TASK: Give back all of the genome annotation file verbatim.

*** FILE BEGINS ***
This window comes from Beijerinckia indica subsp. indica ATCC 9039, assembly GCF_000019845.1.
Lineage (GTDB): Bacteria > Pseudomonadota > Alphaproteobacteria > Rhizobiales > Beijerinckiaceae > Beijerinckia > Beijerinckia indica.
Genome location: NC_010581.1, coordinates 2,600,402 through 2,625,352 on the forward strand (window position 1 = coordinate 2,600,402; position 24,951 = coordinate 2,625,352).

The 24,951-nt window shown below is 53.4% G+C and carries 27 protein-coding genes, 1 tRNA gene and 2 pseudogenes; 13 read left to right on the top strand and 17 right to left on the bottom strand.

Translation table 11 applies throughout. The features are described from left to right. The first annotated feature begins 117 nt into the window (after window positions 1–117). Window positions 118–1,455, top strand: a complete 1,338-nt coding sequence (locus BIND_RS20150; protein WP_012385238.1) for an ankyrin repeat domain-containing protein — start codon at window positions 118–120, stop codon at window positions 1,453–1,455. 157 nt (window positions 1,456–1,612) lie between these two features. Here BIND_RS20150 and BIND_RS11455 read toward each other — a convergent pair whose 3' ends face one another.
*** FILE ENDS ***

This window comes from Beijerinckia indica subsp. indica ATCC 9039, assembly GCF_000019845.1.
Lineage (GTDB): Bacteria > Pseudomonadota > Alphaproteobacteria > Rhizobiales > Beijerinckiaceae > Beijerinckia > Beijerinckia indica.
Genome location: NC_010581.1, coordinates 2,600,402 through 2,625,352 on the forward strand (window position 1 = coordinate 2,600,402; position 24,951 = coordinate 2,625,352).

The 24,951-nt window shown below is 53.4% G+C and carries 27 protein-coding genes, 1 tRNA gene and 2 pseudogenes; 13 read left to right on the top strand and 17 right to left on the bottom strand.

Translation table 11 applies throughout. The features are described from left to right. The first annotated feature begins 117 nt into the window (after window positions 1–117). Window positions 118–1,455, top strand: a complete 1,338-nt coding sequence (locus BIND_RS20150; protein WP_012385238.1) for an ankyrin repeat domain-containing protein — start codon at window positions 118–120, stop codon at window positions 1,453–1,455. 157 nt (window positions 1,456–1,612) lie between these two features. Here BIND_RS20150 and BIND_RS11455 read toward each other — a convergent pair whose 3' ends face one another.